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New roo overmating ONE hen...please help

Discussion in 'Chicken Behaviors and Egglaying' started by Shannon's Chix, Dec 31, 2009.

  1. Shannon's Chix

    Shannon's Chix Songster

    Apr 30, 2009
    N.E. Florida
    I just got a new roo and put him with my 5 girls almost a week ago. I don't know his exact age but I know he's fairly young. He is mating my oldest hen to the point where her little head is going bald! I don't know what it is about her, the last roo I had I got rid of because he was overmating this same hen! All the other girls are laying now, I saw him try to mate another one once but she wasn't having it. I REALLY don't want to get rid of another roo but I don't want to compromise this poor girl!

    Instead of isolating him again, I put her in my isolation 4x4 coop which has a small run. She was quite upset so I put another one of the girls in with her and she's calmed down a bit. I am hoping if the others are all he has he may realize he doesn't just have to "do" (excuse lol) her all the time. Will this work? Any other ideas would be MUCH appreciated! I am really hoping to incubate some eggs soon so I'd rather not isolate him, but will if I have to...

  2. Dar

    Dar Crowing

    Jul 31, 2008
    is she the most submissive hen? maybe the other hens are to high up in rank to allow him to spread the love around...
  3. twister

    twister Songster

    Sep 12, 2009
    similar situation here. I purchased a hen saddle with wing protectors for that one overmated hen. He did not like her too much with the clothing on.... ;-) fixed his little red wagon.
  4. onthespot

    onthespot Deluxe Dozens

    Mar 29, 2008
    Riverside/Norco, CA
    That would be my best suggestion. Not sure how big his area is, but you could try confining him and the other hens in a smaller pen, I would suggest MUCH smaller, a cage really, so they can't really get away and just must submit. I have had to do that with some hens with young roos just to shorting the learning curve time period and just get those eggs fertilized sooner. Some hens can just buffalo the younger roo for months even while he learns to get up the courage to figure out how to make them submit. Another thing you could try, is keep the roo separate and just let him have a short time every day with the girls, during which you let him mate your one hen once, then remove her to a holding cage, leave him in with the other hens, and after a half hour or what have you, take him out until tomorrow, and return your hen to the flock, bred, but not overbred. That might work too.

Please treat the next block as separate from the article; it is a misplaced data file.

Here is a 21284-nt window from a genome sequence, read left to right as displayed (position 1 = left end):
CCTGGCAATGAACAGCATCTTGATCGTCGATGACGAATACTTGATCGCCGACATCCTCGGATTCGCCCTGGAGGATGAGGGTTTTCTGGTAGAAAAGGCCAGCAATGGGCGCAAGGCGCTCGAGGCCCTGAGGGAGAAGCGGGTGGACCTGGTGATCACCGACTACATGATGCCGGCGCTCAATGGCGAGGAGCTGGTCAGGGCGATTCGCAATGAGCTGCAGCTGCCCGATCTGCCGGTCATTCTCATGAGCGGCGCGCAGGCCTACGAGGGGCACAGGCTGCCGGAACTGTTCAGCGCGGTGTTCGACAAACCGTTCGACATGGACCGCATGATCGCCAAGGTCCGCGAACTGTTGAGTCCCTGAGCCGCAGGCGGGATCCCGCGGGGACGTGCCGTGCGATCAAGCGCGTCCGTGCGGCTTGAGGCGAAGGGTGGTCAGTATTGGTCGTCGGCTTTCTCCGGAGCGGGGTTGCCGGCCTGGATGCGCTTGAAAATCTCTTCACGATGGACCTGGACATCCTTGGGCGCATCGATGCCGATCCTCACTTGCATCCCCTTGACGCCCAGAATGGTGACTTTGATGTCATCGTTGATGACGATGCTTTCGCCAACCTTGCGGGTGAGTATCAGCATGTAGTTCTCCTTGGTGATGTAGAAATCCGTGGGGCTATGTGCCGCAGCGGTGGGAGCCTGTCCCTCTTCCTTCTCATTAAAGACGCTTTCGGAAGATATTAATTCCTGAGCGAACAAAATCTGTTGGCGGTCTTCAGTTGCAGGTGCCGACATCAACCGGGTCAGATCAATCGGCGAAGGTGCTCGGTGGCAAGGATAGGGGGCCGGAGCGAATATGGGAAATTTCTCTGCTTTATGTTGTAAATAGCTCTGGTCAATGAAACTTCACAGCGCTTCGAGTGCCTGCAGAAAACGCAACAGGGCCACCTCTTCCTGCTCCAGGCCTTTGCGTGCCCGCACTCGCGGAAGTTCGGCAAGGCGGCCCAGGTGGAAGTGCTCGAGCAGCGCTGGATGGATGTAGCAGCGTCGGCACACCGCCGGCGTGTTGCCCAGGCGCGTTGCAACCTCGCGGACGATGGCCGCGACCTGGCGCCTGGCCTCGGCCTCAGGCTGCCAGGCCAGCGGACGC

5. Shannon's Chix

    Shannon's Chix Songster

    Apr 30, 2009
    N.E. Florida
    Thanks! Such great ideas I hadn't thought of...that's why I love this site![​IMG]

    I think I'll try a bit of several suggestions, starting with separating him so poor MaryJane can go back to her home! I think I'll try putting my ee in the little coop with him for a bit and see how it goes...I want to incubate some of those gorgeous green eggs! I'll keep a cage on standby...

    Thanks again! I feel much better!
  6. gsim

    gsim Songster

    Jun 18, 2009
    East Tennessee
    For my money, I would just do the hen saddle and let romeo look elsewhere. [​IMG] No way I would tolerate a condition where a member of my flock is in misery. I have a runt that is lame and early on I educated another hen about picking on her if I was around. Both times was in evening and runt had already located a spot on roost before the bully came in and when I saw her pecking the runt , both times I smacked her behind her head and knocked her off roost and killed the lights. Let her spend the night on the floor. Did it twice and have not seen it again.[​IMG] Coop and run are both so large that only at bedtime is there anything where they are close enough to each other to be doing any fighting. Close, tight, cramped quarters are the worst for all kinds of bad behavior. But your romeo would be perstering your poor hen even if they were in an acre pen regardless.

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